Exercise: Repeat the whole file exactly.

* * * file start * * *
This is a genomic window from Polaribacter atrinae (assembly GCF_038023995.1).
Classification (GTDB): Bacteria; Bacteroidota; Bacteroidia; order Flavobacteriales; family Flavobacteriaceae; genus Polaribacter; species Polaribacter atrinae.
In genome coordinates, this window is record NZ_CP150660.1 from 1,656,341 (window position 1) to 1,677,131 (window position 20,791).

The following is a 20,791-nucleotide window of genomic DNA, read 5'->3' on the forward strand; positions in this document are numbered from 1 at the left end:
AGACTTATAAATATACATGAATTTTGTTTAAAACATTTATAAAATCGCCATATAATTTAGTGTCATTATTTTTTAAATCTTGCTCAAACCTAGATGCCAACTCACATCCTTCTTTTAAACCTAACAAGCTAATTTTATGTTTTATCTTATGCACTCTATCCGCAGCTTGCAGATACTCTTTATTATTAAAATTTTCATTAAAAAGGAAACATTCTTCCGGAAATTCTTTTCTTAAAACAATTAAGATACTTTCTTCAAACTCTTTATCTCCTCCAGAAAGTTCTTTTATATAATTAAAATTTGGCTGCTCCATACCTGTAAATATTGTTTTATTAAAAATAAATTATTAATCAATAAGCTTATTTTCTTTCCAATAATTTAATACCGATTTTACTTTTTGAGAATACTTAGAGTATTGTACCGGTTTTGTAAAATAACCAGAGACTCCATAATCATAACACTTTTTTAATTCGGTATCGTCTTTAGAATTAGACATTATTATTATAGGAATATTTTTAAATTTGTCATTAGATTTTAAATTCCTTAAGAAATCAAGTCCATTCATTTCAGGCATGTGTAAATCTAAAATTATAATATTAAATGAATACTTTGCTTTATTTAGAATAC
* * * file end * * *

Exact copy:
This is a genomic window from Polaribacter atrinae (assembly GCF_038023995.1).
Classification (GTDB): Bacteria; Bacteroidota; Bacteroidia; order Flavobacteriales; family Flavobacteriaceae; genus Polaribacter; species Polaribacter atrinae.
In genome coordinates, this window is record NZ_CP150660.1 from 1,656,341 (window position 1) to 1,677,131 (window position 20,791).

The following is a 20,791-nucleotide window of genomic DNA, read 5'->3' on the forward strand; positions in this document are numbered from 1 at the left end:
AGACTTATAAATATACATGAATTTTGTTTAAAACATTTATAAAATCGCCATATAATTTAGTGTCATTATTTTTTAAATCTTGCTCAAACCTAGATGCCAACTCACATCCTTCTTTTAAACCTAACAAGCTAATTTTATGTTTTATCTTATGCACTCTATCCGCAGCTTGCAGATACTCTTTATTATTAAAATTTTCATTAAAAAGGAAACATTCTTCCGGAAATTCTTTTCTTAAAACAATTAAGATACTTTCTTCAAACTCTTTATCTCCTCCAGAAAGTTCTTTTATATAATTAAAATTTGGCTGCTCCATACCTGTAAATATTGTTTTATTAAAAATAAATTATTAATCAATAAGCTTATTTTCTTTCCAATAATTTAATACCGATTTTACTTTTTGAGAATACTTAGAGTATTGTACCGGTTTTGTAAAATAACCAGAGACTCCATAATCATAACACTTTTTTAATTCGGTATCGTCTTTAGAATTAGACATTATTATTATAGGAATATTTTTAAATTTGTCATTAGATTTTAAATTCCTTAAGAAATCAAGTCCATTCATTTCAGGCATGTGTAAATCTAAAATTATAATATTAAATGAATACTTTGCTTTATTTAGAATAC